awful lot like Qatar Airways, can fly to the US as much as
it likes—subject to slots—within the terms of the European
Union-US Open Skies.
Secondly, the US campaign was never a unified effort.
Far from it, US cargo carriers and independents like Alaska
Airlines and JetBlue Airways were opposed. This meant that
the US airline lobbying organization, A4A, could not take
a stand because it had members on both sides of the cause.
There was no clear, unified message to Congress, which is
fed up with US airlines ancillary fees and service failings.
Lawmakers also had to take into account the thousands
of jobs that large purchases of Boeing aircraft by the Gulf
carriers help support.
Most importantly, the US majors could show no harm done
by the Gulf carriers. On the contrary, American, Delta, United
(and for that matter, Southwest Airlines) are now the world’s
perennially most profitable airlines. And employees at those
airlines have benefited from that profitability with new, world-class compensation packages. Delta alone is on a 25,000
worker hiring spree over the next five years.
But while American and Delta have invested some of that
profitability in significant products and customer service
products, United’s service record has spiraled from bad to
appalling these past 18 months.
Meanwhile, the Gulf carriers are experiencing tough
financial times that are making them work all the harder on
their customer service. Factors behind this were sometimes
local—the Arab blockade on Qatar, the financial stress related
to Etihad’s stakes in airberlin and Alitalia—but some were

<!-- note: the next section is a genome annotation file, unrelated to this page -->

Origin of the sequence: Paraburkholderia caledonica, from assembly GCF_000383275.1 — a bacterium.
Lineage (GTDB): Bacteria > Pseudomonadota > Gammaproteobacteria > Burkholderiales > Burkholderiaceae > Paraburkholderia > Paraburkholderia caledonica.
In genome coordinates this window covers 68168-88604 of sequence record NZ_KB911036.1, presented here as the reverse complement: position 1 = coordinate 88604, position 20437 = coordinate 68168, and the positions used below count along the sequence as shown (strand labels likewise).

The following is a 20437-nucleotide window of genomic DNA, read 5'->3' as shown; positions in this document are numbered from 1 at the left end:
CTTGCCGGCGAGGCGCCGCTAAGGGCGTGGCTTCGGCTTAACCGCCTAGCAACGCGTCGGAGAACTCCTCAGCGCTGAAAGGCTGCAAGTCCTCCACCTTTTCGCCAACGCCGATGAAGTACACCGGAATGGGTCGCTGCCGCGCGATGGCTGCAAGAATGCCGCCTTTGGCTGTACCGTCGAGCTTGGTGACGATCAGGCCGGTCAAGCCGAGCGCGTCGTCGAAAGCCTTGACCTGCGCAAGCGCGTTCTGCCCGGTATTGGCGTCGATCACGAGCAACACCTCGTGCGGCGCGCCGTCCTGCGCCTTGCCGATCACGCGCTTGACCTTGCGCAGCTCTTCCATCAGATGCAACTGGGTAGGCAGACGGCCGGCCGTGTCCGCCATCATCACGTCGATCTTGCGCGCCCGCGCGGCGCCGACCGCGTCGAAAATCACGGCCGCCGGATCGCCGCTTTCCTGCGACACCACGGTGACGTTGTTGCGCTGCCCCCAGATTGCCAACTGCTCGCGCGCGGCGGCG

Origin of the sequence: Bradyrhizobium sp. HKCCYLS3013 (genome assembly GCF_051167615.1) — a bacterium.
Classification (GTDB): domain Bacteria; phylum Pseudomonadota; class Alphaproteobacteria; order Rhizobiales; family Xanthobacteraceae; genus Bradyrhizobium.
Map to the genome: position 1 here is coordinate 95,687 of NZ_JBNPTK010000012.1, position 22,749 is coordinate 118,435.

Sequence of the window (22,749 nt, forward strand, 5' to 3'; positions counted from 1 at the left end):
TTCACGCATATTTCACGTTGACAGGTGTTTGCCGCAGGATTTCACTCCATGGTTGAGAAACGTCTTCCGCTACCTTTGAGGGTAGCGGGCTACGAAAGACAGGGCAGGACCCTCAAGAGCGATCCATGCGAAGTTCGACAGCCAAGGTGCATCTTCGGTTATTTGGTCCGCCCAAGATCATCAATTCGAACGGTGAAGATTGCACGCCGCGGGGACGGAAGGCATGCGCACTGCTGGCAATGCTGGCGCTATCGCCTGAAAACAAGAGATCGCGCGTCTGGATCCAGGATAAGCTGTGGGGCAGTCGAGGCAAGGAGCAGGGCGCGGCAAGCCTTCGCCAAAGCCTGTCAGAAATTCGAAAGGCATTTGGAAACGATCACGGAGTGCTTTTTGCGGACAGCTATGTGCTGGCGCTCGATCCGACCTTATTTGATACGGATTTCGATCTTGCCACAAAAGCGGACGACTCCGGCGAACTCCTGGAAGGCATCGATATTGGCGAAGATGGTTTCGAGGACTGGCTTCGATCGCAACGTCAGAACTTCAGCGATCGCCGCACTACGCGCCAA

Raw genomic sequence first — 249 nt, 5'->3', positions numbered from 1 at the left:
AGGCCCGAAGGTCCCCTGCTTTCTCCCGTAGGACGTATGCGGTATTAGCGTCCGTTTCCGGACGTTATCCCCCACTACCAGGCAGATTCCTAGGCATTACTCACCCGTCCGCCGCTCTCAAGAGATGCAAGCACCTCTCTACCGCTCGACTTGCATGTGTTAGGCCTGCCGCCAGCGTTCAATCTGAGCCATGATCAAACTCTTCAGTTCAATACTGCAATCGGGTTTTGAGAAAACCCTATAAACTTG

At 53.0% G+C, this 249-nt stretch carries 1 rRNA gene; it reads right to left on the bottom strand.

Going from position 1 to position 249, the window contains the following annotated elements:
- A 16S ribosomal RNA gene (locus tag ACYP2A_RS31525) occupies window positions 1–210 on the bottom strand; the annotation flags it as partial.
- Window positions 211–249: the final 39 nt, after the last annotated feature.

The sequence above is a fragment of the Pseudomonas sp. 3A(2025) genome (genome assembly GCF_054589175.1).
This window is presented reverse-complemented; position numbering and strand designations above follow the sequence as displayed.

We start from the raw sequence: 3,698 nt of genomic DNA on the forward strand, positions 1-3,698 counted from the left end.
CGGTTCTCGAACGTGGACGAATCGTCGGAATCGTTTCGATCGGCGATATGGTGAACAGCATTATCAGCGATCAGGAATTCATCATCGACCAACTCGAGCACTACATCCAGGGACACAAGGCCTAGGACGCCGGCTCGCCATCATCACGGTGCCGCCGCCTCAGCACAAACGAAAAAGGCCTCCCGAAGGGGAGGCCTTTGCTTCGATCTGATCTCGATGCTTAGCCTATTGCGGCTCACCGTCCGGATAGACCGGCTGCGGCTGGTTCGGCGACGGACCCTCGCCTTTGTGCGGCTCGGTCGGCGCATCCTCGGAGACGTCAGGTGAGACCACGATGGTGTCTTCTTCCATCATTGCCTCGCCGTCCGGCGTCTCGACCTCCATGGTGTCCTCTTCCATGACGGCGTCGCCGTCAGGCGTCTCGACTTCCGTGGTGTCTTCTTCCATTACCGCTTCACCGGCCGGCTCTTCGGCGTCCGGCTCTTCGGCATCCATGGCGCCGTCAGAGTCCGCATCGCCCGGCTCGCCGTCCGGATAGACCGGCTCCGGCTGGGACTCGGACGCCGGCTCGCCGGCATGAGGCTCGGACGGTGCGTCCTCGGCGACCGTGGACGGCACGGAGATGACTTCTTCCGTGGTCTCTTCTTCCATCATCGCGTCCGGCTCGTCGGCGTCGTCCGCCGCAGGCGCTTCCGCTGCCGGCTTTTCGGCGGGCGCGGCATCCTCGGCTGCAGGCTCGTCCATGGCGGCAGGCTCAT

inflicted by the US government. The ill-conceived cabin
laptop ban and the Trump administration’s travel ban mostly
targeted Arab and Muslim countries, dissuading travelers
and causing drops in ticket sales to the US that particularly
affected the Gulf carriers.
While all this was happening, other “threats” to the US
majors emerged. There was heavy campaigning against LCC
Norwegian, whose application to operate transatlantic flights
from its Ireland base under EU-US Open Skies was long
delayed. In the transpacific market, the major Chinese carriers
have grown significantly and improved their products. Rather
like the emerging, now fast-growing Indian subcontinent
market, China seems to have been an opportunity that the US
majors were slow to realize.
But here, so far, the US carriers retain an advantage; there
is no US-China Open Skies accord and Air China, China
Southern and China Eastern are running up against their
quotas to US cities.
And that’s a status quo that American, Delta and United
will be happy to maintain.
“This vote is the translation
of a malaise.”
Air France-KLM CEO Jean-Marc Janaillac on
stepping down after a vote taken to Air France
workers rejected the company’s pay plan offer that
unions had also refused.
“I am a property owner that
lives in rural America and
one of these damn drones is
flying over my house. What
tools do I have? If I don’t
know who the hell’s drone
it is, can I shoot it out of the
air? Is that legal?”
US Senator Jon Tester (D–Montana), questioning
FAA director UAS Integration Office Earl Lawrence
at the May 8 US Senate Commerce, Science and
Transportation subcommittee hearing on drone
integration into the NAS
“There is a Dickensian quality
to drones. They’re the best
of technologies; they’re
the worst of technologies.
They can enable; they can
ennoble; they can degrade;
they can debase. It’s the way
human beings handle them
US Senator Ed Markey (D–Massachusetts),
speaking at the May 8 US Senate Commerce,
Science and Transportation subcommittee hearing
on drone integration into the NAS
“They [African countries] are
protecting an airline, but
they are losing an industry.”
Air Arabia Group CEO Adel Ali on African